For every reason, this is a date for the diary. Leading Scottish artist, John Lowrie Morrison – JoLoMo – is being honoured with a major retrospective exhibition of his work – A Passion for Colour – at the Clydebank Town Hall, restored as a museum and gallery.
The exhibition will open on 14th June 2013 and run until September.
This one event lassoos together a lifetime’s artwork by this internationally renowned Argyll artist, a signature civic building in an area steeped in the history of Clyde shipbuilding, launched in its new guise only a week ago on 24th May 2013 – and the connection between the artist and the place.
Once upon a time John had worked in Clydebank as an Art Adviser for Strathclyde Regional Council, with his fondness for the area and for this building part of the glue in the works of bringing the elements of this event together.
Clydebank Town Hall and Public Library were built in 1902 and are now Category B listed buildings, designed by John Miller, as a status symbol to underline Clydebank’s elevation to being a ‘police burgh’. This was granted after petition in 1886, recognising Clydebank as ‘a populous place’.
Initially a Glasgow man, born in Maryhill, a graduate of the famous Glasgow School of Art and now wedded to Argyll, John Lowrie Morrison possesses, filed and now catalogued by his son, something around 6,000 items of artwork of his, created since he was four years of age.
It’s not hard to imagine just what has been involved in his work to select 100 of these for the exhibition – and that figure includes works sold to public and private collections.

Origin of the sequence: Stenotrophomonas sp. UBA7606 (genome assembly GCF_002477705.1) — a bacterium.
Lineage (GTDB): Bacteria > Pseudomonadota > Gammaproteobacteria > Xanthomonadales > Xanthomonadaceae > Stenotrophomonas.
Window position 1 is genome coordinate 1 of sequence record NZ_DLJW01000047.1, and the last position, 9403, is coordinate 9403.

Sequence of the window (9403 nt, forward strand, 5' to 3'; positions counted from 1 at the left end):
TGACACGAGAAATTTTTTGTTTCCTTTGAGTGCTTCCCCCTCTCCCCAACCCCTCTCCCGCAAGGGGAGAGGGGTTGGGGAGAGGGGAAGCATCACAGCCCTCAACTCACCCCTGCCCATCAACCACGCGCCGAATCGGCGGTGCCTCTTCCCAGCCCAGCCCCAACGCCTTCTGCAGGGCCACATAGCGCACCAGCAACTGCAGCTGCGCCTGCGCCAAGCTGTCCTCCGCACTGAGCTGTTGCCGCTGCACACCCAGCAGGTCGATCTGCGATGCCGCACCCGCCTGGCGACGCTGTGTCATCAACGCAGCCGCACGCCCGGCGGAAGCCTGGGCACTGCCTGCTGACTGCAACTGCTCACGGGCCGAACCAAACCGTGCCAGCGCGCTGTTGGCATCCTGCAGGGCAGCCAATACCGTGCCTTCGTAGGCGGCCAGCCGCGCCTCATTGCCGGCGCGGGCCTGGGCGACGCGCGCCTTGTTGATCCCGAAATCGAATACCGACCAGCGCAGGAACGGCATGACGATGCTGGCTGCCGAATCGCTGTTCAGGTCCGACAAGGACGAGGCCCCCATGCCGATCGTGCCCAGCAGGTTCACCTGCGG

A retrospective that can trace all of the stages of the development of a man’s life in art is a very unusual thing indeed.
Headlined by his more recent work as a leading Scottish colourist, driven by the endless variety of landscapes and seascapes in his native country – and others – the exhibition will display work in a variety of media.
John says: ‘The 100 works I have selected will show how my painting has developed over the years and will include works that have never been seen before and genres for which I am not generally known. I am really looking forward to seeing all this work together.’
To see one’s own creative life, compressed into 100 examples and displayed together is an experience given to few and is bound to carry a powerfully emotional impact for the artist. In a way, the retrospective and what it has taken to review his personal collection and his public output to enable it happen, will have brought him home to himself.
This entire experience promises to be fun, to be full of life and interest and to see a proud building adopt a new and living role in an area rightly proud of its history, its workmanship and its survival of serious and focused bombing in the second World War.